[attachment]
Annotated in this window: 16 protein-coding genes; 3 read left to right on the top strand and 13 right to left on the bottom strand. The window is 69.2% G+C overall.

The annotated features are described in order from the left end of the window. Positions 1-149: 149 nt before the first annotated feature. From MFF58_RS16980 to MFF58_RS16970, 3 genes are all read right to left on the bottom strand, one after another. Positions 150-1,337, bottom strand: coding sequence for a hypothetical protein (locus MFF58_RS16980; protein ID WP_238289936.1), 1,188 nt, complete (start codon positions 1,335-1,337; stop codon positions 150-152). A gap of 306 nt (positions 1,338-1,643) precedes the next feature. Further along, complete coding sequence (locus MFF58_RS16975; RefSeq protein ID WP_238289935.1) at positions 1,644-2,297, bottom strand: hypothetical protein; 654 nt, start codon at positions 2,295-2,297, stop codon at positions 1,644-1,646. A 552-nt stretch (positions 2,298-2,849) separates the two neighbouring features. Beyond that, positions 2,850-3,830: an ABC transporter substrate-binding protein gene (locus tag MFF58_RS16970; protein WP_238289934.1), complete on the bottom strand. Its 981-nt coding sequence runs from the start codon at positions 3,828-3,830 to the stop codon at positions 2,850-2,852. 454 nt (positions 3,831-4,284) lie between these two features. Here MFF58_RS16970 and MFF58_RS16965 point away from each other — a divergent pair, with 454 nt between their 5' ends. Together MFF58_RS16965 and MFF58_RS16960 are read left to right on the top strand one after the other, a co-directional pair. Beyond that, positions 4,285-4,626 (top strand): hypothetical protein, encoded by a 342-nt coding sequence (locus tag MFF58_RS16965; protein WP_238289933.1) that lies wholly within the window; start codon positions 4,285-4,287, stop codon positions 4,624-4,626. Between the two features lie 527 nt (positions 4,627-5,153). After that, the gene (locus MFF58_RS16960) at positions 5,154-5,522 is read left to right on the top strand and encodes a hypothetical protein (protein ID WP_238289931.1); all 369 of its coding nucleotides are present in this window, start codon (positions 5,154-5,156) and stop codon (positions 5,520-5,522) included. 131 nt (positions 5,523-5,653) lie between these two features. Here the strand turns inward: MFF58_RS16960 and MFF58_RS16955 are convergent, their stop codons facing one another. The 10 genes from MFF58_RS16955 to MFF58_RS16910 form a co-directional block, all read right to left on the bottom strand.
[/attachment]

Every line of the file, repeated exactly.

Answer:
Annotated in this window: 16 protein-coding genes; 3 read left to right on the top strand and 13 right to left on the bottom strand. The window is 69.2% G+C overall.

The annotated features are described in order from the left end of the window. Positions 1-149: 149 nt before the first annotated feature. From MFF58_RS16980 to MFF58_RS16970, 3 genes are all read right to left on the bottom strand, one after another. Positions 150-1,337, bottom strand: coding sequence for a hypothetical protein (locus MFF58_RS16980; protein ID WP_238289936.1), 1,188 nt, complete (start codon positions 1,335-1,337; stop codon positions 150-152). A gap of 306 nt (positions 1,338-1,643) precedes the next feature. Further along, complete coding sequence (locus MFF58_RS16975; RefSeq protein ID WP_238289935.1) at positions 1,644-2,297, bottom strand: hypothetical protein; 654 nt, start codon at positions 2,295-2,297, stop codon at positions 1,644-1,646. A 552-nt stretch (positions 2,298-2,849) separates the two neighbouring features. Beyond that, positions 2,850-3,830: an ABC transporter substrate-binding protein gene (locus tag MFF58_RS16970; protein WP_238289934.1), complete on the bottom strand. Its 981-nt coding sequence runs from the start codon at positions 3,828-3,830 to the stop codon at positions 2,850-2,852. 454 nt (positions 3,831-4,284) lie between these two features. Here MFF58_RS16970 and MFF58_RS16965 point away from each other — a divergent pair, with 454 nt between their 5' ends. Together MFF58_RS16965 and MFF58_RS16960 are read left to right on the top strand one after the other, a co-directional pair. Beyond that, positions 4,285-4,626 (top strand): hypothetical protein, encoded by a 342-nt coding sequence (locus tag MFF58_RS16965; protein WP_238289933.1) that lies wholly within the window; start codon positions 4,285-4,287, stop codon positions 4,624-4,626. Between the two features lie 527 nt (positions 4,627-5,153). After that, the gene (locus MFF58_RS16960) at positions 5,154-5,522 is read left to right on the top strand and encodes a hypothetical protein (protein ID WP_238289931.1); all 369 of its coding nucleotides are present in this window, start codon (positions 5,154-5,156) and stop codon (positions 5,520-5,522) included. 131 nt (positions 5,523-5,653) lie between these two features. Here the strand turns inward: MFF58_RS16960 and MFF58_RS16955 are convergent, their stop codons facing one another. The 10 genes from MFF58_RS16955 to MFF58_RS16910 form a co-directional block, all read right to left on the bottom strand.